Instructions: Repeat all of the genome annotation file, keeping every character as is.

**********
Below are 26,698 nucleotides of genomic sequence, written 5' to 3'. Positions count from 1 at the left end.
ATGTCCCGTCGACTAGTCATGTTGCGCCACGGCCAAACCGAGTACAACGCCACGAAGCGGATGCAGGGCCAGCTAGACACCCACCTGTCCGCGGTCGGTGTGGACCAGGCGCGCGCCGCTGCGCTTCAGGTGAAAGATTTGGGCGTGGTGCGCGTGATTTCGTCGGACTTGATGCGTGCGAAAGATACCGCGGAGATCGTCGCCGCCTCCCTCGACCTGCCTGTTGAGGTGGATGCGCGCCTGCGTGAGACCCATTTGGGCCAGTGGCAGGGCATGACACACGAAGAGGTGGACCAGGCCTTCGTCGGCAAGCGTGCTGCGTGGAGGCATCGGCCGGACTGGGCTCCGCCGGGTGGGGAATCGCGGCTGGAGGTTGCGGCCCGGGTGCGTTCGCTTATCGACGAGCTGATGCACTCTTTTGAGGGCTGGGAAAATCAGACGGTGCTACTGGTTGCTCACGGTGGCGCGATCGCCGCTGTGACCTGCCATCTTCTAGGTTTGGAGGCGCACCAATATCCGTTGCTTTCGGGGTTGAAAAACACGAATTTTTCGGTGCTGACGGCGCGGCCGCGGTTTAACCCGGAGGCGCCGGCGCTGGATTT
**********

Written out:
Below are 26,698 nucleotides of genomic sequence, written 5' to 3'. Positions count from 1 at the left end.
ATGTCCCGTCGACTAGTCATGTTGCGCCACGGCCAAACCGAGTACAACGCCACGAAGCGGATGCAGGGCCAGCTAGACACCCACCTGTCCGCGGTCGGTGTGGACCAGGCGCGCGCCGCTGCGCTTCAGGTGAAAGATTTGGGCGTGGTGCGCGTGATTTCGTCGGACTTGATGCGTGCGAAAGATACCGCGGAGATCGTCGCCGCCTCCCTCGACCTGCCTGTTGAGGTGGATGCGCGCCTGCGTGAGACCCATTTGGGCCAGTGGCAGGGCATGACACACGAAGAGGTGGACCAGGCCTTCGTCGGCAAGCGTGCTGCGTGGAGGCATCGGCCGGACTGGGCTCCGCCGGGTGGGGAATCGCGGCTGGAGGTTGCGGCCCGGGTGCGTTCGCTTATCGACGAGCTGATGCACTCTTTTGAGGGCTGGGAAAATCAGACGGTGCTACTGGTTGCTCACGGTGGCGCGATCGCCGCTGTGACCTGCCATCTTCTAGGTTTGGAGGCGCACCAATATCCGTTGCTTTCGGGGTTGAAAAACACGAATTTTTCGGTGCTGACGGCGCGGCCGCGGTTTAACCCGGAGGCGCCGGCGCTGGATTT